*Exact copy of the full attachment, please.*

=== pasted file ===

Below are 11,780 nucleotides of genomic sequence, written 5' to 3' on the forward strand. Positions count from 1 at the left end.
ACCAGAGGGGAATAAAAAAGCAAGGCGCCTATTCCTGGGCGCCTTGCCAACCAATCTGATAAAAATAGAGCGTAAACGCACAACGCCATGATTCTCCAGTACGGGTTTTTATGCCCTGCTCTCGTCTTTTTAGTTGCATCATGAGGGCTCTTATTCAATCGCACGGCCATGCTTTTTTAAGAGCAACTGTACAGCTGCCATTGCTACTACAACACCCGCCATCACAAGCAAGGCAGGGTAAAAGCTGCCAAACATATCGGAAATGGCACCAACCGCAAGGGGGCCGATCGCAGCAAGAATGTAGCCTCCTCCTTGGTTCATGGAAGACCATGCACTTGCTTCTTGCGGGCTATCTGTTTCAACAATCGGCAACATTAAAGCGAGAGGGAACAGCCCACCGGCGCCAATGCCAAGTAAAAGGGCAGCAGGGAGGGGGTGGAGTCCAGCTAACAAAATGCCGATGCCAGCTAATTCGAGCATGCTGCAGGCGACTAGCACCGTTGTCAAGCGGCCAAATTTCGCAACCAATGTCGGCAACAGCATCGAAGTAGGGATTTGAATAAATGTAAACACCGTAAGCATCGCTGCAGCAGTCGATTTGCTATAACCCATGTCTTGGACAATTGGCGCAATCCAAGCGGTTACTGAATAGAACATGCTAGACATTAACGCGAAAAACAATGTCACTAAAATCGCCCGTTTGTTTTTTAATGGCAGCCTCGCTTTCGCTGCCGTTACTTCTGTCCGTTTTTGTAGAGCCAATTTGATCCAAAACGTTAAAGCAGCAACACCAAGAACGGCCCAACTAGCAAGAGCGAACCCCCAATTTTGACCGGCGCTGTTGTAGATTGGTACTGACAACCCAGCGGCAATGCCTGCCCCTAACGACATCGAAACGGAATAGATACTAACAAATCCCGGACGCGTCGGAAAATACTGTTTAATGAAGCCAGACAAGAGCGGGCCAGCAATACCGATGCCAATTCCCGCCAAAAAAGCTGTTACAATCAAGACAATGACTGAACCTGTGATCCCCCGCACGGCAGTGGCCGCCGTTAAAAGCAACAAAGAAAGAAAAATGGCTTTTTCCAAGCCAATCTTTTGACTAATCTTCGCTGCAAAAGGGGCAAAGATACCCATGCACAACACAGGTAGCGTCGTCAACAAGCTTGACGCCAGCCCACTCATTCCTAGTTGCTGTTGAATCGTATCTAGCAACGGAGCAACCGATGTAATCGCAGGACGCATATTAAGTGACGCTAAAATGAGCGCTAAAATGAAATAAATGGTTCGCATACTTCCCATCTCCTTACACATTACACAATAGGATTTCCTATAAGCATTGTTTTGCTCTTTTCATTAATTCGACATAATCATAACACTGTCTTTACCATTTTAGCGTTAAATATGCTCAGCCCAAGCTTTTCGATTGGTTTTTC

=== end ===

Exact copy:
Below are 11,780 nucleotides of genomic sequence, written 5' to 3' on the forward strand. Positions count from 1 at the left end.
ACCAGAGGGGAATAAAAAAGCAAGGCGCCTATTCCTGGGCGCCTTGCCAACCAATCTGATAAAAATAGAGCGTAAACGCACAACGCCATGATTCTCCAGTACGGGTTTTTATGCCCTGCTCTCGTCTTTTTAGTTGCATCATGAGGGCTCTTATTCAATCGCACGGCCATGCTTTTTTAAGAGCAACTGTACAGCTGCCATTGCTACTACAACACCCGCCATCACAAGCAAGGCAGGGTAAAAGCTGCCAAACATATCGGAAATGGCACCAACCGCAAGGGGGCCGATCGCAGCAAGAATGTAGCCTCCTCCTTGGTTCATGGAAGACCATGCACTTGCTTCTTGCGGGCTATCTGTTTCAACAATCGGCAACATTAAAGCGAGAGGGAACAGCCCACCGGCGCCAATGCCAAGTAAAAGGGCAGCAGGGAGGGGGTGGAGTCCAGCTAACAAAATGCCGATGCCAGCTAATTCGAGCATGCTGCAGGCGACTAGCACCGTTGTCAAGCGGCCAAATTTCGCAACCAATGTCGGCAACAGCATCGAAGTAGGGATTTGAATAAATGTAAACACCGTAAGCATCGCTGCAGCAGTCGATTTGCTATAACCCATGTCTTGGACAATTGGCGCAATCCAAGCGGTTACTGAATAGAACATGCTAGACATTAACGCGAAAAACAATGTCACTAAAATCGCCCGTTTGTTTTTTAATGGCAGCCTCGCTTTCGCTGCCGTTACTTCTGTCCGTTTTTGTAGAGCCAATTTGATCCAAAACGTTAAAGCAGCAACACCAAGAACGGCCCAACTAGCAAGAGCGAACCCCCAATTTTGACCGGCGCTGTTGTAGATTGGTACTGACAACCCAGCGGCAATGCCTGCCCCTAACGACATCGAAACGGAATAGATACTAACAAATCCCGGACGCGTCGGAAAATACTGTTTAATGAAGCCAGACAAGAGCGGGCCAGCAATACCGATGCCAATTCCCGCCAAAAAAGCTGTTACAATCAAGACAATGACTGAACCTGTGATCCCCCGCACGGCAGTGGCCGCCGTTAAAAGCAACAAAGAAAGAAAAATGGCTTTTTCCAAGCCAATCTTTTGACTAATCTTCGCTGCAAAAGGGGCAAAGATACCCATGCACAACACAGGTAGCGTCGTCAACAAGCTTGACGCCAGCCCACTCATTCCTAGTTGCTGTTGAATCGTATCTAGCAACGGAGCAACCGATGTAATCGCAGGACGCATATTAAGTGACGCTAAAATGAGCGCTAAAATGAAATAAATGGTTCGCATACTTCCCATCTCCTTACACATTACACAATAGGATTTCCTATAAGCATTGTTTTGCTCTTTTCATTAATTCGACATAATCATAACACTGTCTTTACCATTTTAGCGTTAAATATGCTCAGCCCAAGCTTTTCGATTGGTTTTTC